But I arrived in the UK to find my brother--one who's had more courage than me to just live his life--a bit of an ascetic. He's vegan now. He meditates. He lets shit go.
So we went hard. But only in terms of walking. 60km or so, all told, in three days.
We ate. Found vegan and gluten free stuff in Paris. People are aghast. PARIS! BREAD! CHEESE! And YOU TWO--VEGAN AND GLUTEN FRE--
What're you gonna do? Bottle of wine on the stairs of Sacre Coeur. That's what.
It was awesome.
But knocking on the door of 40, I'm not one to live alone, away from wife and kids. So getting home was a joy as well.
Teachers don't "get the summer off" in any sense. But I made sure not to do any work on stuff for the fall until at least August. I don't like to throw around the word "hero"--if it crosses your mind, feel free to use it.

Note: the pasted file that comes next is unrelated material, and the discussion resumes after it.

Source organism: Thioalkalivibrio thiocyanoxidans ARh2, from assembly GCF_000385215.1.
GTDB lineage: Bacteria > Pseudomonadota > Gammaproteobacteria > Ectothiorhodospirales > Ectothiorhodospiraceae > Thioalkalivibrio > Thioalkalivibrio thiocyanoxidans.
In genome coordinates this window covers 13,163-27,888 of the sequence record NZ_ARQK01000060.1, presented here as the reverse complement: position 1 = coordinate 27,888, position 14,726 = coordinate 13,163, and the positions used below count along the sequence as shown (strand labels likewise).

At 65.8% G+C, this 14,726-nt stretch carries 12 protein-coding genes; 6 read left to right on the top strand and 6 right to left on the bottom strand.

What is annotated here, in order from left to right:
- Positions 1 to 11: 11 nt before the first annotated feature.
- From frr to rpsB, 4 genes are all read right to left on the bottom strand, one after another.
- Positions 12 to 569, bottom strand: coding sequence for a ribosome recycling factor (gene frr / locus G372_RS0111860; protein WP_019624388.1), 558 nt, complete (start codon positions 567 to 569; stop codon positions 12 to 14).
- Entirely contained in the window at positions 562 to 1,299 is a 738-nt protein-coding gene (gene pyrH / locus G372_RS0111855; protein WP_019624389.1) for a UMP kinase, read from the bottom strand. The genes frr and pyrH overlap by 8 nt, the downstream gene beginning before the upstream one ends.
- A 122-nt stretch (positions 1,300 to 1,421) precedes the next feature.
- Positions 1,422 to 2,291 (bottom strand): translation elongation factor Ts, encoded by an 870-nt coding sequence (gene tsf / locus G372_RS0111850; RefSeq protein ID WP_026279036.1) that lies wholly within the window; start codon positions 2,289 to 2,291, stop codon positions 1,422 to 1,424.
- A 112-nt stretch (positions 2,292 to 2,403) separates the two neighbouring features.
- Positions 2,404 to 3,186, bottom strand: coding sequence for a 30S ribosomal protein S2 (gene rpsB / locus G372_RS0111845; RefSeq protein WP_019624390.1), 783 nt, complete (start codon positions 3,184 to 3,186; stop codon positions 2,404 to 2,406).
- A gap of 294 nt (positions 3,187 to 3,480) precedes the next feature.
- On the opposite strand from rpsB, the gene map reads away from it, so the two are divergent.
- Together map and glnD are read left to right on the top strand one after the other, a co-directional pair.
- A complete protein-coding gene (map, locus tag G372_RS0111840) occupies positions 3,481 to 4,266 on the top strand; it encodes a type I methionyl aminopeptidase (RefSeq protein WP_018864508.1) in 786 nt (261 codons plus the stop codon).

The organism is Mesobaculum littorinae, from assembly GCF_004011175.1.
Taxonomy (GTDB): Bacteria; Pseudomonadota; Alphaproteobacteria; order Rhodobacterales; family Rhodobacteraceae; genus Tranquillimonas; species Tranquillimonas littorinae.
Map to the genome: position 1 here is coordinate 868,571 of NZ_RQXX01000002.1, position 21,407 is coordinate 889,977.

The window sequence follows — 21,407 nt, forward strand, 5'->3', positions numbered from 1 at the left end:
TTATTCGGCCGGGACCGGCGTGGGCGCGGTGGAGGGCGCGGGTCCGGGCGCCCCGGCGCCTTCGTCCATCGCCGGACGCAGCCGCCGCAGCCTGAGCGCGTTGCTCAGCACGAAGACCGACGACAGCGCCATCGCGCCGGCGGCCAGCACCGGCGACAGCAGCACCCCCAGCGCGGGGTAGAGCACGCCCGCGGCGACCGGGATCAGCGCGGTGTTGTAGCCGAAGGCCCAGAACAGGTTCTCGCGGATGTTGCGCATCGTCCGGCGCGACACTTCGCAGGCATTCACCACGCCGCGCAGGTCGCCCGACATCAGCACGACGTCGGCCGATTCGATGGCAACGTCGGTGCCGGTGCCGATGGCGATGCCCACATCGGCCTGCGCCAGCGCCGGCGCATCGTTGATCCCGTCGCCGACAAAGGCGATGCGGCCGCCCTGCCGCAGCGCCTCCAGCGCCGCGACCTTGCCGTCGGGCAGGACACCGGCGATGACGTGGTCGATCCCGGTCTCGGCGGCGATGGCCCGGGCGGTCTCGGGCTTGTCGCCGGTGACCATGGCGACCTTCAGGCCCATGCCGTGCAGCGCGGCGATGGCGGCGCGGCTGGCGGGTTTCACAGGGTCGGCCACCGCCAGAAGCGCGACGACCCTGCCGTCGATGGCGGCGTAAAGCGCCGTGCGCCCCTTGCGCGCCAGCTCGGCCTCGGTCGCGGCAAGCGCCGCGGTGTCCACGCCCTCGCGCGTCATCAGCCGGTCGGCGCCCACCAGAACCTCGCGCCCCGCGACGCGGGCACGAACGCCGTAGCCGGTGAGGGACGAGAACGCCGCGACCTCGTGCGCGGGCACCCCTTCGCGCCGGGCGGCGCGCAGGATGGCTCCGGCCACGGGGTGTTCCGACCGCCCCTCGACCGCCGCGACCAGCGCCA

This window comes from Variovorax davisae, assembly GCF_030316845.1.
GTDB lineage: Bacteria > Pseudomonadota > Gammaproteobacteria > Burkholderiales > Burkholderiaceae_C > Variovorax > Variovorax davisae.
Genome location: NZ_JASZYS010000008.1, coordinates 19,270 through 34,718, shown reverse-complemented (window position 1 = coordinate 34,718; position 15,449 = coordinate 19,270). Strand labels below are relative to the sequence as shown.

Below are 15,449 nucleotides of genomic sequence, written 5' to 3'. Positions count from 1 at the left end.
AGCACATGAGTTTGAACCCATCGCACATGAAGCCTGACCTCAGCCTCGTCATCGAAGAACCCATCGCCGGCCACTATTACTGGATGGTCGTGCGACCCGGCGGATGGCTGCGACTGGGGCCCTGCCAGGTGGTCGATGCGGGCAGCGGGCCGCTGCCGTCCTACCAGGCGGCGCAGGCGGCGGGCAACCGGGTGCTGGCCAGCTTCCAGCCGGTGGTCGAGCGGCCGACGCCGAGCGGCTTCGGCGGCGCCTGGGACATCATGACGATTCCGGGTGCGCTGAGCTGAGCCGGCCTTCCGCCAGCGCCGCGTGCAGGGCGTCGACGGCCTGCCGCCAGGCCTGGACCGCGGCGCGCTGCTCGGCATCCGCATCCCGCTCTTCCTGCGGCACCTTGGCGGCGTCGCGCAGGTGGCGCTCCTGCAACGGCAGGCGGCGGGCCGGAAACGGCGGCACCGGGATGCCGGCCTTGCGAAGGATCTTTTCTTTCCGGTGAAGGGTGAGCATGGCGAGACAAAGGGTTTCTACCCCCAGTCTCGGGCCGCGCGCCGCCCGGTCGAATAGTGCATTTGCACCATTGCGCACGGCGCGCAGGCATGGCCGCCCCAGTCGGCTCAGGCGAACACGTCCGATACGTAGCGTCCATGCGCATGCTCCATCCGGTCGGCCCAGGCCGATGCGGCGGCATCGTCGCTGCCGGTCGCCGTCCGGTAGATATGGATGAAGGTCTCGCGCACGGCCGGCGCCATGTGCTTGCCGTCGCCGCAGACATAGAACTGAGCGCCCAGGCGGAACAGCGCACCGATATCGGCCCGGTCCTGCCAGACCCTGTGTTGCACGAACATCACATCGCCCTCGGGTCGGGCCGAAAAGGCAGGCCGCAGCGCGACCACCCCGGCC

But I made myself be reasonable. I worked. I've got two new preps even though you're not "supposed" to do new preps in the first two years. But I'm easily bored. And despite my newfound, devil-may-care confidence, I'm still a bit too prone to say yes to stuff.
Angela will keep me on the straight and narrow, I'm sure.
I've come in to year two with my back straighter. My sense of where I'm possibly headed stronger.
Could it all fall apart? Certainly.
But inspired by my little brother, I do my best to get up at 5am now. I sit quietly while a man with a gentle British accent calmly invites me to sit upright, to pay close attention to my breathing, to let my thoughts come and go, to be aware of my body, my sensations, to return to my breath "always available to me" as best I can.